My Sister announced she was getting married, I was obviously delighted for her but deep down was also envious, sad and a whole range of emotions at once, I would have liked to get married and it was around the time of getting my diagnosis and trying to come to terms with that, so not good timing unfortunately. About a year after getting married she announced she was pregnant which I was so pleased about but also envious as I would have liked this, I think I had denial at times but the thought of being an "Auntie" filled me with delight and gave me a real purpose in my life, something I really needed as I knew I wasn't going to make it as a professional singer, something I had aspired to be, with my health not being good this was not possible. I realised I would never become a Mum so being an Auntie was the next best thing and I just wanted to be a big part in the baby's life. When my niece was born I just fell in love with her instantly and just knew I was going to love being an Auntie to this beautiful girl and I think this was what helped me accept the "new me" I had a new identity one that I think I would accept in time. This wasn't the life I had planned but all my dreams of having all the things my little Sister had were not going to be possible for me unfortunately and this is a really hard thing to accept but you learn to cope in your own way.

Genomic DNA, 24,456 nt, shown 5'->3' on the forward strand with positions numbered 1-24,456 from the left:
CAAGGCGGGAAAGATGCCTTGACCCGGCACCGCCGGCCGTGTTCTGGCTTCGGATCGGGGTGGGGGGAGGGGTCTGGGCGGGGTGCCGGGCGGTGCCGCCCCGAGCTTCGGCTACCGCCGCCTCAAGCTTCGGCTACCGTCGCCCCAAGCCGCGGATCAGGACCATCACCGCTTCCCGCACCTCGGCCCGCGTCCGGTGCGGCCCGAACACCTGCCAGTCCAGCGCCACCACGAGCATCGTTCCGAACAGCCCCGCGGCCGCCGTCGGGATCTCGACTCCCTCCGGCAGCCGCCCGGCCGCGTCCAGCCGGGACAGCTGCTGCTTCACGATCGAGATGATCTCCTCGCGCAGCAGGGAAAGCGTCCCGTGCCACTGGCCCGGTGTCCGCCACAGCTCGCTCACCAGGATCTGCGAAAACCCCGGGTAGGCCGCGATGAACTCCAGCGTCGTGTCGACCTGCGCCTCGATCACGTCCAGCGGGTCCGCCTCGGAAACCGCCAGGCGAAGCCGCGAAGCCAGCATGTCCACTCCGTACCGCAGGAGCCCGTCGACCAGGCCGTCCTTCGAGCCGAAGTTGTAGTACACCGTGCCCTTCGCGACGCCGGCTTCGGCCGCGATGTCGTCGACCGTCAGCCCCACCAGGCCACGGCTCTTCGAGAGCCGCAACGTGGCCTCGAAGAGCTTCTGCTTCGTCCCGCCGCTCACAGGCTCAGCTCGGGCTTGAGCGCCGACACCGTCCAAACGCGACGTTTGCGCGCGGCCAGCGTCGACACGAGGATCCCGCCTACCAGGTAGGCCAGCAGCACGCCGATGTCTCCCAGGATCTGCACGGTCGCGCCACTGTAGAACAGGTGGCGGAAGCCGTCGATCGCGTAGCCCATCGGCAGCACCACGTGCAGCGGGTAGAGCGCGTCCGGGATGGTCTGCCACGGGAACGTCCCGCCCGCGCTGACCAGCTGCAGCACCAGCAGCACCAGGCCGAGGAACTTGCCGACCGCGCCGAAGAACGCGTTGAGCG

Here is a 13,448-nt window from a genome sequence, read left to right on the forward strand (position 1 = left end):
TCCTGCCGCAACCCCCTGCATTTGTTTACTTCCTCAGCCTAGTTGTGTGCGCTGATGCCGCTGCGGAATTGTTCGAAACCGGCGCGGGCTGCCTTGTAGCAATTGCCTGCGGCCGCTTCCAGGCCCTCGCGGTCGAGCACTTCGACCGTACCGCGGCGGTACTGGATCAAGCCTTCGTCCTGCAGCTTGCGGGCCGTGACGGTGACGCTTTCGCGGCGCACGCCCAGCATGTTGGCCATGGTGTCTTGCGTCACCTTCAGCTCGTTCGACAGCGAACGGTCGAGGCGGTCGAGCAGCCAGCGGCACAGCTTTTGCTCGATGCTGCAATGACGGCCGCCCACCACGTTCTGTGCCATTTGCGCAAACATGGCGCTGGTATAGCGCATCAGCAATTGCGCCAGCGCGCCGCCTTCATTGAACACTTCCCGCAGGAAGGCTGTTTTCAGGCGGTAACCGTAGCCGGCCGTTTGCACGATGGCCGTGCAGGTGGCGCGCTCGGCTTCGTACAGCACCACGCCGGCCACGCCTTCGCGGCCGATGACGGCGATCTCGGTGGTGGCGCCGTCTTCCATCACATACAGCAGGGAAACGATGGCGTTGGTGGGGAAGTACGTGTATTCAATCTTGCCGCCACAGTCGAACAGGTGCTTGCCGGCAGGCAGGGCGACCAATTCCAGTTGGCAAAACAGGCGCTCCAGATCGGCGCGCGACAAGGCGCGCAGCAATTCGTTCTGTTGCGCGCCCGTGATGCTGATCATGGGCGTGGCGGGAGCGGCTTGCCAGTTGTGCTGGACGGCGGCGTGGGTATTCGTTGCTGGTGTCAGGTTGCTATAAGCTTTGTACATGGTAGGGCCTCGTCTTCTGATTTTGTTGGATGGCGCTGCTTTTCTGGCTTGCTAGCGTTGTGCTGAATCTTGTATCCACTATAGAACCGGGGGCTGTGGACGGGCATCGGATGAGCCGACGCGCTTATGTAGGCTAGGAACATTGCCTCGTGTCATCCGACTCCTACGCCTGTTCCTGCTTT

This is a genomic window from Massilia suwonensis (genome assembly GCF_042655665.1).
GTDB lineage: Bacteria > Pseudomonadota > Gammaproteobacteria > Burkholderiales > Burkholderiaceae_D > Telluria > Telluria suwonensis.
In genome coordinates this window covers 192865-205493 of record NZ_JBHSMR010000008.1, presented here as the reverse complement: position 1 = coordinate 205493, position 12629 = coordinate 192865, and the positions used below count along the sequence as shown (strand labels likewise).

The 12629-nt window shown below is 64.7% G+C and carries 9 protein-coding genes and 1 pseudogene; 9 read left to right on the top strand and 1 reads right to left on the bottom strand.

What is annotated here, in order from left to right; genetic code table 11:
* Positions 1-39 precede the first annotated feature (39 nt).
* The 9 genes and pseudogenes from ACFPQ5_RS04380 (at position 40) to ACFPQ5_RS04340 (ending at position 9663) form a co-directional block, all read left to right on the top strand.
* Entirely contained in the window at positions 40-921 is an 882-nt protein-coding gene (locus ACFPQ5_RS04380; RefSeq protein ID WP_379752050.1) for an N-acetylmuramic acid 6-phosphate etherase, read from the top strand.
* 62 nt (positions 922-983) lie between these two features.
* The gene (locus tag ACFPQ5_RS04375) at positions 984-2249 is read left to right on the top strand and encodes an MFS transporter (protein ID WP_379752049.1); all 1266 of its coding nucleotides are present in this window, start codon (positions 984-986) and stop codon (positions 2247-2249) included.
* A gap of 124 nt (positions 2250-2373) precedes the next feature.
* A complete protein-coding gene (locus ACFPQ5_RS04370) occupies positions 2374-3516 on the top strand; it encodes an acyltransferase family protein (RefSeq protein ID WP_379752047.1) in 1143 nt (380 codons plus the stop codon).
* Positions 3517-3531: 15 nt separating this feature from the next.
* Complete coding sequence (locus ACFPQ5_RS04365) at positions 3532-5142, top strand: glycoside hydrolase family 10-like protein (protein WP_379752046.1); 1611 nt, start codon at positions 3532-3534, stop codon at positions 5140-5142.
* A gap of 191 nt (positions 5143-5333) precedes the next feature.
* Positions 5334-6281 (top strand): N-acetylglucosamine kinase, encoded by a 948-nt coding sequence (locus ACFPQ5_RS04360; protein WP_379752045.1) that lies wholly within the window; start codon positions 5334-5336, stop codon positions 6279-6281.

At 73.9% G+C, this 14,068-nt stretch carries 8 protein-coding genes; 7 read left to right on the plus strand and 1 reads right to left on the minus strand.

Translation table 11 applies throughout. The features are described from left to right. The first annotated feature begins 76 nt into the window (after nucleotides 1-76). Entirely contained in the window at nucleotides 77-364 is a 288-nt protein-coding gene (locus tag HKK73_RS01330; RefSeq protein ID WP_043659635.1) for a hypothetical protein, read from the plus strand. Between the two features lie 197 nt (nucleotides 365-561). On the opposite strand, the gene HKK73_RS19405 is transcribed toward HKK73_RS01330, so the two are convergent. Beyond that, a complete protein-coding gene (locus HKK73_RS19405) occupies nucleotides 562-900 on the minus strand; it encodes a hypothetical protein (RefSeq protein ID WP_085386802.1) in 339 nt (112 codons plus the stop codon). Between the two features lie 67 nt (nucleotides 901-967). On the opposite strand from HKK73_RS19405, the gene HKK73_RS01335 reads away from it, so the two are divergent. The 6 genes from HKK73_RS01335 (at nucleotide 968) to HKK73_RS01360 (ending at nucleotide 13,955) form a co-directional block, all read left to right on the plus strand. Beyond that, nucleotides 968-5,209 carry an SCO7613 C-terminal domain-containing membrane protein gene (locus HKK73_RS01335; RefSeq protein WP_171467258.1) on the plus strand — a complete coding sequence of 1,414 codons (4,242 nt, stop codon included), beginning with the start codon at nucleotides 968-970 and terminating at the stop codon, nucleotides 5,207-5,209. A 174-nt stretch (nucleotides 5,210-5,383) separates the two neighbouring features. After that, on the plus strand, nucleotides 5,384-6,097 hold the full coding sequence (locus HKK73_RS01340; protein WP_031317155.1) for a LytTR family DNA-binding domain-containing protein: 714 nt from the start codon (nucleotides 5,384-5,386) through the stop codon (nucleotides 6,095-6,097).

The loss of friendships/relationships

I am sure you can relate to this!  It is a common problem with chronic illness unfortunately, due to the unpredictability of your condition arranging things are difficult and having to cancel plans at the last minute can be a reality. You learn who your real friends are, as they will accept your limitations and work round them. I have lost friends due to pain and fatigue, I have had to cancel plans on several occasions. Over time they got fed up and drifted away slowly. I felt a bit hurt by this as they made me feel guilty for not being well and wonder whether I should say "yes" to plans just to keep them happy and suffer afterwards. Instead of becoming depressed over it which I could have done easily. I looked for support from the online community, they have made me really welcome and I have made lots of new virtual friends through various support groups. This is definitely a way of overcoming loss as most of them are in the same situation as yourself, if that idea doesn't sound appealing then you could always join a club that you are interested in, you can search online for them in your area.

The loss of friendship in chronic illness